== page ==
How I Make Magic Money Without Touching My Emergency Savings Fund

By Chelsea Baldwin, Contributor, on January 9, 2017

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Usually, the idea of “unpredictable income” in the freelance world is more of a curse than a blessing. Try as you might to have your best month ever, you can’t really control it, right? It’s nothing like working with a steady, predictable paycheck. You don’t know how much you’ll make two months from now, which makes it hard to plan your financial future.

But, I’ve found a way to use this unpredictability to my advantage — especially when I need fast cash. While I have a decent emergency savings fund in place, I hate touching it if I don’t have to. When I receive a larger-than-expected tax bill, a medical bill not covered by my insurance or I’ve just had it with my current office chair and need a serious upgrade, I go though an exercise to make “magic money.”

What Kind of Magic Money?

Okay, it’s not really “magic,” but based on the fact that it’s income I wasn’t necessarily planning on for that month — and how quickly I can make it happen — it definitely feels like magic. And no, I’m not talking about selling my stuff on Craigslist, because that’s just liquidating my assets, which isn’t sustainable.

I’m talking about stepping up my hustle a bit and finding some creative ways to rake in cash, often at the exact amount I need or just slightly over it. Earlier this year, for example, I contracted an extra $3,000 of work within two days to cover a tax bill and some wish list items I’d been eyeing for my business. Here’s how:

6 Steps That Equal Extra Cash

  1. List out everything you need to make extra money for and its cost. Add it all together.
  2. Run a simple formula to figure out how much you need to add on for tax. Here’s the one I use: A + (P)A = X. In the formula, A equals the amount you came up with in step one. P represents your tax percentage bracket, and X is the total amount of magic money you need.
  3. If, by chance, you’ve already got some excess coming in, subtract that from X.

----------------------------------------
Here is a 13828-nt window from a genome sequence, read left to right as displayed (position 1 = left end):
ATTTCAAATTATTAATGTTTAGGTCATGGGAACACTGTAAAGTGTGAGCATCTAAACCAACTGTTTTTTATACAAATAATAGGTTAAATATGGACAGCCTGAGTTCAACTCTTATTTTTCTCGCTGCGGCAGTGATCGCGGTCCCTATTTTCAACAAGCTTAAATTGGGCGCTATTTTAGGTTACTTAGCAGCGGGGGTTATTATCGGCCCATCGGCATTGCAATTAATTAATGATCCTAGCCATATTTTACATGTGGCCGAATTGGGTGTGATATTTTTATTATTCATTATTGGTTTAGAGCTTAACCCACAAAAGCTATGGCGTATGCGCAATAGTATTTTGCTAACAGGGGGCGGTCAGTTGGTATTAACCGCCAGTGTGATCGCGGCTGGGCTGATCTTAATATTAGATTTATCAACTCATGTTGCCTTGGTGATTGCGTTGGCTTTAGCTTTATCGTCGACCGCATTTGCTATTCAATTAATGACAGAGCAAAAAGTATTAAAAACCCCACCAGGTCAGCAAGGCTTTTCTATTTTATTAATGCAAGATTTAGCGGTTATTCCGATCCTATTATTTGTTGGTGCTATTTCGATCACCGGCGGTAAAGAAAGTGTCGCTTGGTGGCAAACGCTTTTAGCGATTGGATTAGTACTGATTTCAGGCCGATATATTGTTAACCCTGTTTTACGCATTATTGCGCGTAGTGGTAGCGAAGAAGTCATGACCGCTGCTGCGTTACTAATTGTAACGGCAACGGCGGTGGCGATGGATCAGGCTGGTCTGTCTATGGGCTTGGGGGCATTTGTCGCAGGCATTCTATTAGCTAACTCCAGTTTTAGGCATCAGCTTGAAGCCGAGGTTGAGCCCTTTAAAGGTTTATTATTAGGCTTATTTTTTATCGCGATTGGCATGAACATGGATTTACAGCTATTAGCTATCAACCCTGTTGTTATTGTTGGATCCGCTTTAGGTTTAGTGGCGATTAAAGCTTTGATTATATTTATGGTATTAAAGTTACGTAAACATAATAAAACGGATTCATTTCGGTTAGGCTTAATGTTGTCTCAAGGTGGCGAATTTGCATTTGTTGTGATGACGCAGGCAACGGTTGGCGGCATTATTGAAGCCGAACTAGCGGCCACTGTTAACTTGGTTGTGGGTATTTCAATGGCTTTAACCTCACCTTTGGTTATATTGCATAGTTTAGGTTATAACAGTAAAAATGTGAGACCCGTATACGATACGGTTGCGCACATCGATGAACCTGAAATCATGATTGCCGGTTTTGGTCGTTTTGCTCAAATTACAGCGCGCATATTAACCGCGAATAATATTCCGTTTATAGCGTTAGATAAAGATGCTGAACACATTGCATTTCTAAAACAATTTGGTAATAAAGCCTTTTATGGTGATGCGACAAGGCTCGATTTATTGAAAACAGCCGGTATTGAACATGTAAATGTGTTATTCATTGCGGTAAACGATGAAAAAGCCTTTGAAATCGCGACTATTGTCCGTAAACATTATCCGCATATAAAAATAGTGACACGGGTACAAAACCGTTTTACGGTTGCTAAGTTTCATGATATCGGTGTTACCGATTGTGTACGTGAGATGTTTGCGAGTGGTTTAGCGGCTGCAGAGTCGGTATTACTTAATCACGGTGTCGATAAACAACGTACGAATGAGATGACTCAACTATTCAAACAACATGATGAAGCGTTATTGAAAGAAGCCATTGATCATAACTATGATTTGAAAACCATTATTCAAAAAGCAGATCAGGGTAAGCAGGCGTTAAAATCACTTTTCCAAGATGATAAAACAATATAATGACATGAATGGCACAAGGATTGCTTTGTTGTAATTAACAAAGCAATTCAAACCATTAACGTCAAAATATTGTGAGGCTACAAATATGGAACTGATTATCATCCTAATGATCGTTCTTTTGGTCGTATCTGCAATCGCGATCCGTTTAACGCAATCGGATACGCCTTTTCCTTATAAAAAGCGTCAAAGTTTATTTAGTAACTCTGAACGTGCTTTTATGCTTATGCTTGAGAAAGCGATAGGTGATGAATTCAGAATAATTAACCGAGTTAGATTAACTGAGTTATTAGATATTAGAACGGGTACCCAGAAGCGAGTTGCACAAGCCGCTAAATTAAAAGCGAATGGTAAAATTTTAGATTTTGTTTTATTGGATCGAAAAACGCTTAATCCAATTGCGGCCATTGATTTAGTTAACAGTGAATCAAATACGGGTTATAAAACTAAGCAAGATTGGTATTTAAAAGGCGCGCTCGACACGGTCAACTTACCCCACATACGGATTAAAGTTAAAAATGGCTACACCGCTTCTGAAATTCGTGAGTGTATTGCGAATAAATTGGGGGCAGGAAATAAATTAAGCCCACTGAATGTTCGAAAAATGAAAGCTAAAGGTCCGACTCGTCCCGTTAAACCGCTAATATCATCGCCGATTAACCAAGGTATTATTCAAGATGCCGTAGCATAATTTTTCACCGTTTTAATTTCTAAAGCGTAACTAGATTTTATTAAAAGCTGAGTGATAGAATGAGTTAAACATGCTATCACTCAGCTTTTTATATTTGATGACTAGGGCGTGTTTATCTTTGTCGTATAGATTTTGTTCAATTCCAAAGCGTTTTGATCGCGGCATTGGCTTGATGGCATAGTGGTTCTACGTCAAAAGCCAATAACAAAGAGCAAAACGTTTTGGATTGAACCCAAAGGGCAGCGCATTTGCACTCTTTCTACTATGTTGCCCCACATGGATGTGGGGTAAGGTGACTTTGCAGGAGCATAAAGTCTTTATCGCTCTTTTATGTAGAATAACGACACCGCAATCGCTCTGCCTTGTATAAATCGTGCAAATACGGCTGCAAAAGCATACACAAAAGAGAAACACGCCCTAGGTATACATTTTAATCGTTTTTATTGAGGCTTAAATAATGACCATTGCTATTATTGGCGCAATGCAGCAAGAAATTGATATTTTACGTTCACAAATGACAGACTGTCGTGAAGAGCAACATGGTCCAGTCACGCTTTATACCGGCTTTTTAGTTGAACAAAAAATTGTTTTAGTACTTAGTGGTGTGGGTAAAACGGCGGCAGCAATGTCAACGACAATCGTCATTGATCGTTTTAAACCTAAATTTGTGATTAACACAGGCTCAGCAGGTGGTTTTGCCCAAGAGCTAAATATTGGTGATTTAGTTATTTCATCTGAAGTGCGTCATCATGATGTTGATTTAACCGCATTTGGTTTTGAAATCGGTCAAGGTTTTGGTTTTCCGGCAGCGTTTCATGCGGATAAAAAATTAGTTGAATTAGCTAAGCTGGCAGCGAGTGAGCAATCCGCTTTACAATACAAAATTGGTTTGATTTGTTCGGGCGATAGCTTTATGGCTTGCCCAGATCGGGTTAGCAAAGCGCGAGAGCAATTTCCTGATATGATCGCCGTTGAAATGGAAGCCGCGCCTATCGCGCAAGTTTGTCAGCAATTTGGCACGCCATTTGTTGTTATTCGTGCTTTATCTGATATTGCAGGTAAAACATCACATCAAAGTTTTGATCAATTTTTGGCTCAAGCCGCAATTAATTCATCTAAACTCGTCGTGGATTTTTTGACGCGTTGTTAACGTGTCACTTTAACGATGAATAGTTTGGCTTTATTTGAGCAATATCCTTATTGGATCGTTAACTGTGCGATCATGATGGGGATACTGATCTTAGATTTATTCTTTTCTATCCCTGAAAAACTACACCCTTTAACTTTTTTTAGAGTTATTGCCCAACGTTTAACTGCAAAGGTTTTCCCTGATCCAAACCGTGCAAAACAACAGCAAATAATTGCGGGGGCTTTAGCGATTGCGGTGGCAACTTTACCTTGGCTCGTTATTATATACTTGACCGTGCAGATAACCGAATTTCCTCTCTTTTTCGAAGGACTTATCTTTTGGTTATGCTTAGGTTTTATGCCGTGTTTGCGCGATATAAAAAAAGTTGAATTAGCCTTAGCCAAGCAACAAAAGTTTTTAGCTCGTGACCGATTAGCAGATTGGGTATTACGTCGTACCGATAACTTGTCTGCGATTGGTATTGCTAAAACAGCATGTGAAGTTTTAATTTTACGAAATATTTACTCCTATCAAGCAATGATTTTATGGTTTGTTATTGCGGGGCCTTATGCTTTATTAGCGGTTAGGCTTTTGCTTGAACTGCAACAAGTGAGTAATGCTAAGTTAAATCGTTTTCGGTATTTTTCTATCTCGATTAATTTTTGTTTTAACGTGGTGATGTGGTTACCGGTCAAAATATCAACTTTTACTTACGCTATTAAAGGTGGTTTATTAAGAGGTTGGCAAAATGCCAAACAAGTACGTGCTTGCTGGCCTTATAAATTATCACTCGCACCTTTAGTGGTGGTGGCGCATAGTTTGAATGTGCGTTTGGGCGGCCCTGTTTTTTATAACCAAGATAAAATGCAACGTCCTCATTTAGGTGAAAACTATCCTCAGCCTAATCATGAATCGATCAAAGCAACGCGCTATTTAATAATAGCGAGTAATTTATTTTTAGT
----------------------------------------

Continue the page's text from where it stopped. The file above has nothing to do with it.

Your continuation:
4. Figure out some options of products and services you can sell to make up that sum.
  5. Make a list of 20–25 things you can do to sell those things. The first 5–10 might seem bland and obvious, but you’ll notice yourself getting really creative, which is the fun part.
  6. Get to work on your list and watch the magic happen.

Example Magic List Ideas

When I’ve given this advice to other people, step five is always the hardest one, so I want to give you some example ideas I’ve done for myself to kick-start your own brainstorming. Here are some ideas I’ve loved:

  • Asking happy clients for referrals
  • Offering a 5 percent referral fee
  • Offering retainer agreements to existing clients
  • Pitching lead magnets or email sequences to entrepreneurs who don’t have them
  • Launch a new offer and send it to my email list
  • Offer free consults to select LinkedIn connections and follow up with a proposal if it goes well
  • Give a one-month warning of raising my prices
  • Raise my prices with existing, repeat clients

This list isn’t perfect for everyone, but hopefully, it’ll help you start to see all the different ways you can make more cash when you’re in a pinch. And, honestly, it really is that simple. I’m using the process right now to pay for a vacation, and I’m excited to see all the ways I can bring money in to make that happen. Covering unexpected expenses is all about panicking less and planning more creatively.

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